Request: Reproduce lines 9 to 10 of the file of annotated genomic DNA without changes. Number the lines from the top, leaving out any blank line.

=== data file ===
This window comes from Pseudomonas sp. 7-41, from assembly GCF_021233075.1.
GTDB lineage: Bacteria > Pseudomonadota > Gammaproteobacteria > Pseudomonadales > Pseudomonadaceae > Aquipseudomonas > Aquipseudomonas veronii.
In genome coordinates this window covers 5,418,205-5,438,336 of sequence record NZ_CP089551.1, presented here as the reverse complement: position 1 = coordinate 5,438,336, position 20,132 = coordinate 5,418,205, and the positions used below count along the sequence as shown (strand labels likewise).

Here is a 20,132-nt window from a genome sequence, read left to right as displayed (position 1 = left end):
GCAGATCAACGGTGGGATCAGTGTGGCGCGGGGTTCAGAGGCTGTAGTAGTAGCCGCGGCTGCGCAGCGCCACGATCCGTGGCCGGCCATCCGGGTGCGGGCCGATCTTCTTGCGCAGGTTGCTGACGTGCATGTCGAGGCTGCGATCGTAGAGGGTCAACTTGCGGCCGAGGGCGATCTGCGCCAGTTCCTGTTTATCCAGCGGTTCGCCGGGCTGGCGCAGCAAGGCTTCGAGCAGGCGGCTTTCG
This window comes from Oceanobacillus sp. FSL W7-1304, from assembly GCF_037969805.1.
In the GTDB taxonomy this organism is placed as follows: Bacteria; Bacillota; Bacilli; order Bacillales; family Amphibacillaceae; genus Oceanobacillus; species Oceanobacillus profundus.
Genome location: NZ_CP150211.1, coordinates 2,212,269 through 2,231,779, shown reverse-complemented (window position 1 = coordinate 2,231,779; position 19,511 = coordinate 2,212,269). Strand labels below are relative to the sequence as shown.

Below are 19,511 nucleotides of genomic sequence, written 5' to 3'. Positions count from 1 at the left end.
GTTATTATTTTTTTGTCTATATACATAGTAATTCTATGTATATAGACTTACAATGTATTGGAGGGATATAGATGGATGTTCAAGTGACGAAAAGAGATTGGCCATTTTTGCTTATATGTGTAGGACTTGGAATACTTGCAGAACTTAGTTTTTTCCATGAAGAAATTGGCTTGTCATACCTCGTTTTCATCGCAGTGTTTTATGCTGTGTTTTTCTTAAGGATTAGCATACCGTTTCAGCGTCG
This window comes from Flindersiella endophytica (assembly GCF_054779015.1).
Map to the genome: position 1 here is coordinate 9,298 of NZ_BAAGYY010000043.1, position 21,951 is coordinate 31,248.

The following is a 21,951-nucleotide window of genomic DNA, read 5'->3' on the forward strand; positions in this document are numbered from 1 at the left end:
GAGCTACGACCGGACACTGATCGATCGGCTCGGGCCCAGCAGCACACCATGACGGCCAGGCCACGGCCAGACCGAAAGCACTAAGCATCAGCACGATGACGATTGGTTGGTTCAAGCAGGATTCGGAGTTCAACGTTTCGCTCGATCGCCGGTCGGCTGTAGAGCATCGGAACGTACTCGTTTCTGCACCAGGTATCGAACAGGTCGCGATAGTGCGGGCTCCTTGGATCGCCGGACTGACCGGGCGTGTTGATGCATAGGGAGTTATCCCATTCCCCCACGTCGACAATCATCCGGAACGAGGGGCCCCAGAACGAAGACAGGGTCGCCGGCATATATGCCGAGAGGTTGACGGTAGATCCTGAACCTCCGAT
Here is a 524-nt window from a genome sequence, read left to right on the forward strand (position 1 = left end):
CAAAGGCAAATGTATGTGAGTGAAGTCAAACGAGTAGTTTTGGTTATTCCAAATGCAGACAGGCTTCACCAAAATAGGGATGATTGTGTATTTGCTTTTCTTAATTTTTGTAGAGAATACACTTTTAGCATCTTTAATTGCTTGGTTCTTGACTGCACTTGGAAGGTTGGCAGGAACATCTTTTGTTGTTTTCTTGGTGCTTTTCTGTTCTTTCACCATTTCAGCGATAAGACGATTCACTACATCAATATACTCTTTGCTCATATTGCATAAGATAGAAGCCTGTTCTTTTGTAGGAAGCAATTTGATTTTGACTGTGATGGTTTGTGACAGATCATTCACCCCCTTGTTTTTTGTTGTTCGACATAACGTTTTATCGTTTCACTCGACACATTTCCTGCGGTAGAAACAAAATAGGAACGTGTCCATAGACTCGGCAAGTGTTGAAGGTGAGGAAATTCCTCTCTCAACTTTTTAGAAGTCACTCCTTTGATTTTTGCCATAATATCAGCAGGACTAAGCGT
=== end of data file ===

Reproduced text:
Below are 19,511 nucleotides of genomic sequence, written 5' to 3'. Positions count from 1 at the left end.
GTTATTATTTTTTTGTCTATATACATAGTAATTCTATGTATATAGACTTACAATGTATTGGAGGGATATAGATGGATGTTCAAGTGACGAAAAGAGATTGGCCATTTTTGCTTATATGTGTAGGACTTGGAATACTTGCAGAACTTAGTTTTTTCCATGAAGAAATTGGCTTGTCATACCTCGTTTTCATCGCAGTGTTTTATGCTGTGTTTTTCTTAAGGATTAGCATACCGTTTCAGCGTCG